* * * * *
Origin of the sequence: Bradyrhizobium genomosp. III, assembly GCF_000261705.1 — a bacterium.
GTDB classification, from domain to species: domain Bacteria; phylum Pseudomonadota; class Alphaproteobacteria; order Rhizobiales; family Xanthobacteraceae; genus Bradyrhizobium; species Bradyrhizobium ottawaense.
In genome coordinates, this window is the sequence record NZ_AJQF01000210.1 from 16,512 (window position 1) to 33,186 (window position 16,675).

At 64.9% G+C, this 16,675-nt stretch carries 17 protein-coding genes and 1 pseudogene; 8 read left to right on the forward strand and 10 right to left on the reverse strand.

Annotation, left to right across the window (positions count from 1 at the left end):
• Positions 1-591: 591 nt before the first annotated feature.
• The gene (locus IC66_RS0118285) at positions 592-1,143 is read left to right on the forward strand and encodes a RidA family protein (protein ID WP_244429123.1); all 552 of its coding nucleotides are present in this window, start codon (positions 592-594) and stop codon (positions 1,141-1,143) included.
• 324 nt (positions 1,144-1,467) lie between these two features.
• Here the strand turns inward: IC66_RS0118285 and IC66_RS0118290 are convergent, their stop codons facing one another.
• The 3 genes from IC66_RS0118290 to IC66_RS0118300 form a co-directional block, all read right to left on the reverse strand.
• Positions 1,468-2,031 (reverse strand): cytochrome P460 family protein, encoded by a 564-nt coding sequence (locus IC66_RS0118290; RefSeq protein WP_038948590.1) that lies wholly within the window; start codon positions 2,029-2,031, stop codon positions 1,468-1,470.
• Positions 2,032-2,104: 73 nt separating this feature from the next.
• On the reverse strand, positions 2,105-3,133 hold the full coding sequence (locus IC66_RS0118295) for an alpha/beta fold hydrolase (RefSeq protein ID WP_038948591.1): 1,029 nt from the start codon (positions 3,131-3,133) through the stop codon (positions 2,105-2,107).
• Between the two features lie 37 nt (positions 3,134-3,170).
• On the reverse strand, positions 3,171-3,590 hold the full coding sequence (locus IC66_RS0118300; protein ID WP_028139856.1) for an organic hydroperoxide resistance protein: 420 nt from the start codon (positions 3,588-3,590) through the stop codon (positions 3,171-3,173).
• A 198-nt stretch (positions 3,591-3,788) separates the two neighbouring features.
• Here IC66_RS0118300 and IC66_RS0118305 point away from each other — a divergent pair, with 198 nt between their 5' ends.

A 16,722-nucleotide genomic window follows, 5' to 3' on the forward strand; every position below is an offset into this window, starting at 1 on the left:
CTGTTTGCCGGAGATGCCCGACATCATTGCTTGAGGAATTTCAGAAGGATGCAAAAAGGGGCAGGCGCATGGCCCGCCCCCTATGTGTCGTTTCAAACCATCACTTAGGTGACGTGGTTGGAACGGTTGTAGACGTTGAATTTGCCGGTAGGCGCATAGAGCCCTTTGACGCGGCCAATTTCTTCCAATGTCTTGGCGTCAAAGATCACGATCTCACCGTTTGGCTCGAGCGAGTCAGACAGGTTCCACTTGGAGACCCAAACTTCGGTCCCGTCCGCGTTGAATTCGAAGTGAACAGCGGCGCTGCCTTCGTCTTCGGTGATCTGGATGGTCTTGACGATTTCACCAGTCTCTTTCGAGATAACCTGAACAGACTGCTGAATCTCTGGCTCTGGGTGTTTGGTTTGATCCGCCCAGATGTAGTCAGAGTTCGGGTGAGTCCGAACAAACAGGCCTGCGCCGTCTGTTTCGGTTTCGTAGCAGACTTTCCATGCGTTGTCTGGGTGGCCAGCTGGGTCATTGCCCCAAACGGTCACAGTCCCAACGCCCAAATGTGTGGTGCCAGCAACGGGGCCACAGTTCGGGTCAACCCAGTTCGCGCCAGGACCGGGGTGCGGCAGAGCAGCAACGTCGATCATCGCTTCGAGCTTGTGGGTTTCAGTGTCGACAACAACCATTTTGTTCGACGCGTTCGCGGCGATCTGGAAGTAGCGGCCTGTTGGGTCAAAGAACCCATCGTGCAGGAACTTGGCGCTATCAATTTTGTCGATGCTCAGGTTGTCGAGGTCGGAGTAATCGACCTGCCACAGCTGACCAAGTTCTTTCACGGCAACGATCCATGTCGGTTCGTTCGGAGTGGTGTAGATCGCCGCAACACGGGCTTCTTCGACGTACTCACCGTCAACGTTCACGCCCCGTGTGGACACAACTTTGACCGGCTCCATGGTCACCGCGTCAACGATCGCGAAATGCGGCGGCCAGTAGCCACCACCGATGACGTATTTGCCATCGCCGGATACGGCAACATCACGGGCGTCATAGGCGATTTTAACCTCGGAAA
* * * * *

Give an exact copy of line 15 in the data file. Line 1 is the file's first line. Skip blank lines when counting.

• On the reverse strand, positions 3,171-3,590 hold the full coding sequence (locus IC66_RS0118300; protein ID WP_028139856.1) for an organic hydroperoxide resistance protein: 420 nt from the start codon (positions 3,588-3,590) through the stop codon (positions 3,171-3,173).